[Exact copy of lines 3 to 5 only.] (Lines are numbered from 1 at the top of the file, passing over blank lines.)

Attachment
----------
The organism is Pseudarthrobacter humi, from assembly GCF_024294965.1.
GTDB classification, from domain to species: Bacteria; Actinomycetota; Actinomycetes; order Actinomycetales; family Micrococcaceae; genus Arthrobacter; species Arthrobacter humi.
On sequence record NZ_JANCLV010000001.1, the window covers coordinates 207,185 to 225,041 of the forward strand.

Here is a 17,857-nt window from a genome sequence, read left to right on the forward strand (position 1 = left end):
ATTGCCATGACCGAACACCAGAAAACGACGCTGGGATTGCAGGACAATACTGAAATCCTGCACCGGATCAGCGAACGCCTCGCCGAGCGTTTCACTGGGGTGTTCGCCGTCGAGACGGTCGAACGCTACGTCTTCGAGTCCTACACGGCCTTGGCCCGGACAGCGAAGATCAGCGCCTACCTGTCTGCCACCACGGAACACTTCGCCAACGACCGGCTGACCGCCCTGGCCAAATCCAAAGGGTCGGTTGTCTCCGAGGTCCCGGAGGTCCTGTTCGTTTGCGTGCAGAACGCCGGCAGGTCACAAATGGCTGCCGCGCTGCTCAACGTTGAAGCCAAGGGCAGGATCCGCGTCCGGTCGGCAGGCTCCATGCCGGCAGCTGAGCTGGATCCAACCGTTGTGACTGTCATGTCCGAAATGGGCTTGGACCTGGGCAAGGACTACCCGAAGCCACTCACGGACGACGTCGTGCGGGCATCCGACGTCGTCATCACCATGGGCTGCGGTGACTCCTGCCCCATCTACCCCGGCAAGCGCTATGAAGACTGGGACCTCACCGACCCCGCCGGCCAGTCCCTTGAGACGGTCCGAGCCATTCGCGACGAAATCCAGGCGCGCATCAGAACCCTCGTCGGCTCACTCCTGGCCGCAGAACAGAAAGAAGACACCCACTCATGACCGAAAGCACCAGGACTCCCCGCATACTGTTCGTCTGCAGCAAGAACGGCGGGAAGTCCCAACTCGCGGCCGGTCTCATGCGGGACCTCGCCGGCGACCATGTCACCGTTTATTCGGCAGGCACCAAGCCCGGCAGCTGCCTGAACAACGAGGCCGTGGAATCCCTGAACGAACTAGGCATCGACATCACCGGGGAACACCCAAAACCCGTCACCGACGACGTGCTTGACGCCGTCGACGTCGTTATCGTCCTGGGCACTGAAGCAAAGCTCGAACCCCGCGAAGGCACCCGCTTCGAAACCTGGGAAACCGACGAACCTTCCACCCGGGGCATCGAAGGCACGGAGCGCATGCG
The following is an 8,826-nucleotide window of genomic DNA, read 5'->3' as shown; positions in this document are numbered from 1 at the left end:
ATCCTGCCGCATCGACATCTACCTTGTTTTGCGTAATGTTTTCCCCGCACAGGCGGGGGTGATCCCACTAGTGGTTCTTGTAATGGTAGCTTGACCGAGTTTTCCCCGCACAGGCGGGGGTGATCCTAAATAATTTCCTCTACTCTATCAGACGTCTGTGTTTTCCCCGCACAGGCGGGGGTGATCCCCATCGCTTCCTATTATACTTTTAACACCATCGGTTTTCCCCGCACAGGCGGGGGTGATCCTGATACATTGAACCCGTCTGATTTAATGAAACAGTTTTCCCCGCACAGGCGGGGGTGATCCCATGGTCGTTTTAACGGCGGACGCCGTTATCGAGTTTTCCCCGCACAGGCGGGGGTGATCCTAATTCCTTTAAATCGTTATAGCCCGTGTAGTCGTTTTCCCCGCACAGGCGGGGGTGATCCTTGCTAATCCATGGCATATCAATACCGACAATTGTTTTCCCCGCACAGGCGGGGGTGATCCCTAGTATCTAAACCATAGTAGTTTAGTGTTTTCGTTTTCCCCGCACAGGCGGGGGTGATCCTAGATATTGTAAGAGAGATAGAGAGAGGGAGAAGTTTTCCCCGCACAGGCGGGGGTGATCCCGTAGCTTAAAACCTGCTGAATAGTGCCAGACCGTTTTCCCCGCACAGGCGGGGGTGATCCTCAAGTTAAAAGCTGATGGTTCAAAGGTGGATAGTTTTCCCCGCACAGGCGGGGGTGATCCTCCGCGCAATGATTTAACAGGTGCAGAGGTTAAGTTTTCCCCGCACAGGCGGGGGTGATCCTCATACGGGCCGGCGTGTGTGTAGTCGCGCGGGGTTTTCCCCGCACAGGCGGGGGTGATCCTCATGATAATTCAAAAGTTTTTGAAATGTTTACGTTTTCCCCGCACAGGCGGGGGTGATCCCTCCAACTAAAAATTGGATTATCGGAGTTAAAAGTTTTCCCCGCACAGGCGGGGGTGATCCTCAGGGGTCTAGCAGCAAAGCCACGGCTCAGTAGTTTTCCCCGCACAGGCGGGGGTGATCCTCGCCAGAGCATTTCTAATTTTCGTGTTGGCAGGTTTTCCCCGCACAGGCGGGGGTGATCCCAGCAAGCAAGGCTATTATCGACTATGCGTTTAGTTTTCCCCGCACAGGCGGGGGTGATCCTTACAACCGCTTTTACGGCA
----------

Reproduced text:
On sequence record NZ_JANCLV010000001.1, the window covers coordinates 207,185 to 225,041 of the forward strand.

Here is a 17,857-nt window from a genome sequence, read left to right on the forward strand (position 1 = left end):
ATTGCCATGACCGAACACCAGAAAACGACGCTGGGATTGCAGGACAATACTGAAATCCTGCACCGGATCAGCGAACGCCTCGCCGAGCGTTTCACTGGGGTGTTCGCCGTCGAGACGGTCGAACGCTACGTCTTCGAGTCCTACACGGCCTTGGCCCGGACAGCGAAGATCAGCGCCTACCTGTCTGCCACCACGGAACACTTCGCCAACGACCGGCTGACCGCCCTGGCCAAATCCAAAGGGTCGGTTGTCTCCGAGGTCCCGGAGGTCCTGTTCGTTTGCGTGCAGAACGCCGGCAGGTCACAAATGGCTGCCGCGCTGCTCAACGTTGAAGCCAAGGGCAGGATCCGCGTCCGGTCGGCAGGCTCCATGCCGGCAGCTGAGCTGGATCCAACCGTTGTGACTGTCATGTCCGAAATGGGCTTGGACCTGGGCAAGGACTACCCGAAGCCACTCACGGACGACGTCGTGCGGGCATCCGACGTCGTCATCACCATGGGCTGCGGTGACTCCTGCCCCATCTACCCCGGCAAGCGCTATGAAGACTGGGACCTCACCGACCCCGCCGGCCAGTCCCTTGAGACGGTCCGAGCCATTCGCGACGAAATCCAGGCGCGCATCAGAACCCTCGTCGGCTCACTCCTGGCCGCAGAACAGAAAGAAGACACCCACTCATGACCGAAAGCACCAGGACTCCCCGCATACTGTTCGTCTGCAGCAAGAACGGCGGGAAGTCCCAACTCGCGGCCGGTCTCATGCGGGACCTCGCCGGCGACCATGTCACCGTTTATTCGGCAGGCACCAAGCCCGGCAGCTGCCTGAACAACGAGGCCGTGGAATCCCTGAACGAACTAGGCATCGACATCACCGGGGAACACCCAAAACCCGTCACCGACGACGTGCTTGACGCCGTCGACGTCGTTATCGTCCTGGGCACTGAAGCAAAGCTCGAACCCCGCGAAGGCACCCGCTTCGAAACCTGGGAAACCGACGAACCTTCCACCCGGGGCATCGAAGGCACGGAGCGCATGCG